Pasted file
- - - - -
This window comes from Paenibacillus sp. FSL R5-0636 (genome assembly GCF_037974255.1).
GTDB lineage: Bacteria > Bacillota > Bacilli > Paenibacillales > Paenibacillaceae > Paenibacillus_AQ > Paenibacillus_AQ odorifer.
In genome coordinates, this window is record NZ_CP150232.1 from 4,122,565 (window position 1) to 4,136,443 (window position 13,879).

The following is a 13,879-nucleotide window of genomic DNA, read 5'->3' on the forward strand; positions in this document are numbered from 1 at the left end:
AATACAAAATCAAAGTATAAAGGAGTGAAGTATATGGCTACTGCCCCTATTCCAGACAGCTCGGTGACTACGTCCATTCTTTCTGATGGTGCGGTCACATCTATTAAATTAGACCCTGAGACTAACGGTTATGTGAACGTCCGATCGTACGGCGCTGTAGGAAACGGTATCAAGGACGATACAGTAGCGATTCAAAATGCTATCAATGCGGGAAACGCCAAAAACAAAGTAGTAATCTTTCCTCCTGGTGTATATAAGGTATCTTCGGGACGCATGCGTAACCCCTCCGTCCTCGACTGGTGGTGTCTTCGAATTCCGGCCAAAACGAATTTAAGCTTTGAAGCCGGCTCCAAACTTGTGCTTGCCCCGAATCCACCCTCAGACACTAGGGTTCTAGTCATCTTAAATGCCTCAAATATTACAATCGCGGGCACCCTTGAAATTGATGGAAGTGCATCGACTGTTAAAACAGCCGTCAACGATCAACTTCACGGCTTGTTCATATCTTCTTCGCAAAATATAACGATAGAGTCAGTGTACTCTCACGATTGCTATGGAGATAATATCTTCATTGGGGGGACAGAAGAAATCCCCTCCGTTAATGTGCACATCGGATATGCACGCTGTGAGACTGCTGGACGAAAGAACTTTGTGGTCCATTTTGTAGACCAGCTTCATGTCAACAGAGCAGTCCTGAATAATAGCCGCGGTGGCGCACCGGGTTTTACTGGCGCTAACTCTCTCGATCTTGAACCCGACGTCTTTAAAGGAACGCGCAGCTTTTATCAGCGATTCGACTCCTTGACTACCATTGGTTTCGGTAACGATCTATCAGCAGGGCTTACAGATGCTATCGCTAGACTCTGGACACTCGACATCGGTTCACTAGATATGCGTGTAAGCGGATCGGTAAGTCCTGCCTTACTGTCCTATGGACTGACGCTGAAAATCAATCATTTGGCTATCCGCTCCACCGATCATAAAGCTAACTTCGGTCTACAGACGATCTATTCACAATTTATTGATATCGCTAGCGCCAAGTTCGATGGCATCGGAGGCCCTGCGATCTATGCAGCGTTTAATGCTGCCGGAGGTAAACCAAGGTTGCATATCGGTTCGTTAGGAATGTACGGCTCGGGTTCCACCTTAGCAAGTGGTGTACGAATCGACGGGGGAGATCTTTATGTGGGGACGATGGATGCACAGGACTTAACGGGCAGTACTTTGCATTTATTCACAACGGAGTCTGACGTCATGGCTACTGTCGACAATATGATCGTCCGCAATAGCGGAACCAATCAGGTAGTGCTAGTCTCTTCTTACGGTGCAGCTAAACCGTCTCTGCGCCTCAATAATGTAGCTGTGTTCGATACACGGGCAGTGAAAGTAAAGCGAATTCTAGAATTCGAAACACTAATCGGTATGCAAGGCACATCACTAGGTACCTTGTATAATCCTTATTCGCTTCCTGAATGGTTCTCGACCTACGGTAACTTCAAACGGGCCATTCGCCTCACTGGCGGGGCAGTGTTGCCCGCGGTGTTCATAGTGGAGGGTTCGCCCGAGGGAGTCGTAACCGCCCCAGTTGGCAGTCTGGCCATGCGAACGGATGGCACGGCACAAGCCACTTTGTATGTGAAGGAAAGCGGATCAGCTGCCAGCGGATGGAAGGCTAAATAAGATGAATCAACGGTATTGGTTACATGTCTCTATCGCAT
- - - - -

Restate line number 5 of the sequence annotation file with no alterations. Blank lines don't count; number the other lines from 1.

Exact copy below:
AATACAAAATCAAAGTATAAAGGAGTGAAGTATATGGCTACTGCCCCTATTCCAGACAGCTCGGTGACTACGTCCATTCTTTCTGATGGTGCGGTCACATCTATTAAATTAGACCCTGAGACTAACGGTTATGTGAACGTCCGATCGTACGGCGCTGTAGGAAACGGTATCAAGGACGATACAGTAGCGATTCAAAATGCTATCAATGCGGGAAACGCCAAAAACAAAGTAGTAATCTTTCCTCCTGGTGTATATAAGGTATCTTCGGGACGCATGCGTAACCCCTCCGTCCTCGACTGGTGGTGTCTTCGAATTCCGGCCAAAACGAATTTAAGCTTTGAAGCCGGCTCCAAACTTGTGCTTGCCCCGAATCCACCCTCAGACACTAGGGTTCTAGTCATCTTAAATGCCTCAAATATTACAATCGCGGGCACCCTTGAAATTGATGGAAGTGCATCGACTGTTAAAACAGCCGTCAACGATCAACTTCACGGCTTGTTCATATCTTCTTCGCAAAATATAACGATAGAGTCAGTGTACTCTCACGATTGCTATGGAGATAATATCTTCATTGGGGGGACAGAAGAAATCCCCTCCGTTAATGTGCACATCGGATATGCACGCTGTGAGACTGCTGGACGAAAGAACTTTGTGGTCCATTTTGTAGACCAGCTTCATGTCAACAGAGCAGTCCTGAATAATAGCCGCGGTGGCGCACCGGGTTTTACTGGCGCTAACTCTCTCGATCTTGAACCCGACGTCTTTAAAGGAACGCGCAGCTTTTATCAGCGATTCGACTCCTTGACTACCATTGGTTTCGGTAACGATCTATCAGCAGGGCTTACAGATGCTATCGCTAGACTCTGGACACTCGACATCGGTTCACTAGATATGCGTGTAAGCGGATCGGTAAGTCCTGCCTTACTGTCCTATGGACTGACGCTGAAAATCAATCATTTGGCTATCCGCTCCACCGATCATAAAGCTAACTTCGGTCTACAGACGATCTATTCACAATTTATTGATATCGCTAGCGCCAAGTTCGATGGCATCGGAGGCCCTGCGATCTATGCAGCGTTTAATGCTGCCGGAGGTAAACCAAGGTTGCATATCGGTTCGTTAGGAATGTACGGCTCGGGTTCCACCTTAGCAAGTGGTGTACGAATCGACGGGGGAGATCTTTATGTGGGGACGATGGATGCACAGGACTTAACGGGCAGTACTTTGCATTTATTCACAACGGAGTCTGACGTCATGGCTACTGTCGACAATATGATCGTCCGCAATAGCGGAACCAATCAGGTAGTGCTAGTCTCTTCTTACGGTGCAGCTAAACCGTCTCTGCGCCTCAATAATGTAGCTGTGTTCGATACACGGGCAGTGAAAGTAAAGCGAATTCTAGAATTCGAAACACTAATCGGTATGCAAGGCACATCACTAGGTACCTTGTATAATCCTTATTCGCTTCCTGAATGGTTCTCGACCTACGGTAACTTCAAACGGGCCATTCGCCTCACTGGCGGGGCAGTGTTGCCCGCGGTGTTCATAGTGGAGGGTTCGCCCGAGGGAGTCGTAACCGCCCCAGTTGGCAGTCTGGCCATGCGAACGGATGGCACGGCACAAGCCACTTTGTATGTGAAGGAAAGCGGATCAGCTGCCAGCGGATGGAAGGCTAAATAAGATGAATCAACGGTATTGGTTACATGTCTCTATCGCAT